Sounds too good to be true? OK, there's a catch... the character addresses are not the same as a HD44780-compatible LCD. Also, because the controller was designed around Chinese characters (16x16 pixels) first and the Western characters are more of an afterthought (8x16 pixels), each address represents two Western characters. The start addresses of each line are:
  1. 128 (same as HD44780)
  2. 144 (192 on HD44780)
  3. 136 (148 on HD44780)
  4. 152 (212 on HD44780)
So yes, that means 128 is the first character, 129 is the third character, and 130 is the fifth character. If you want to write the second character, fourth character, etc. then you must overwrite the character before it as well. Most projects won't be affected because they just write a whole line at a time, but it may impact you if you're hoping to continuously update a right-aligned 3-digit number for example. This also means you can't "upgrade" a third-party closed-source product with a new display because you need to change the addresses in the code.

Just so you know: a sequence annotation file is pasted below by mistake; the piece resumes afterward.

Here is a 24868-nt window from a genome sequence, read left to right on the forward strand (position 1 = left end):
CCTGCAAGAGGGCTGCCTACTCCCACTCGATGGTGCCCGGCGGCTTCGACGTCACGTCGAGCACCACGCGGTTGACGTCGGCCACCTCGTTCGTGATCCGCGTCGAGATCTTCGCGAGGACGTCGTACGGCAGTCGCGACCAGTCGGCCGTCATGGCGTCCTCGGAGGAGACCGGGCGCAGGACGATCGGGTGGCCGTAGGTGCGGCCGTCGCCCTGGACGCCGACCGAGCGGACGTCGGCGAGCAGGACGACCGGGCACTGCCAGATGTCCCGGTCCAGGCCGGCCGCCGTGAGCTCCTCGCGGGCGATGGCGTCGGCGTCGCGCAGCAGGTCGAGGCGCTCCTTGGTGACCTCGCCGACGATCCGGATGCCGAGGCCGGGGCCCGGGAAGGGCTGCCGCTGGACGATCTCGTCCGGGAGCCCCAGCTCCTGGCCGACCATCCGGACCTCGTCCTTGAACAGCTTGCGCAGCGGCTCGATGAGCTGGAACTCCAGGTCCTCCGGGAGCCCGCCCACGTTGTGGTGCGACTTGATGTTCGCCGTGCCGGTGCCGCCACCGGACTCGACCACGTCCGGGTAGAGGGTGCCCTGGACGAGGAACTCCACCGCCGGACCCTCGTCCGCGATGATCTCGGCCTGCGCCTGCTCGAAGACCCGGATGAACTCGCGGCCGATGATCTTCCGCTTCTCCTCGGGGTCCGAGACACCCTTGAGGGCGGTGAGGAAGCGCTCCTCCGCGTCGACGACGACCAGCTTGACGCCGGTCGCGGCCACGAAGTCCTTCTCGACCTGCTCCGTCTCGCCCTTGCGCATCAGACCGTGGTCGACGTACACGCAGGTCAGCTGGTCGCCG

Getting started

Link to the ST7920 datasheet (link updated)

Aside from changing the addresses, if you only need to display text then you can send data to it just like any regular HD44780-compatible LCD. The display plugs directly into the AXE133 PCB ("staggered" like the 20x4 OLED), and all you need is to add a wire from the PSB pin on the LCD module to 'high' to set it to parallel mode. The only other electrical change to note is you have to turn Vo up to increase the contrast, the opposite of a HD44780 LCD, and you may wish to wire up the backlight pins and fit a PNP transistor to the AXE133 PCB. No code changes are required to the AXE133 firmware unless you're concerned about the welcome message, so if you send it some text like so, it should display it:
Example for sending to the AXE133 PCB via the serial connection: 254,128,"High-resolution ",254,144," Mostly HD44780-",254,136," Compatible LCD ",254,152,"with AXE133-PCB!"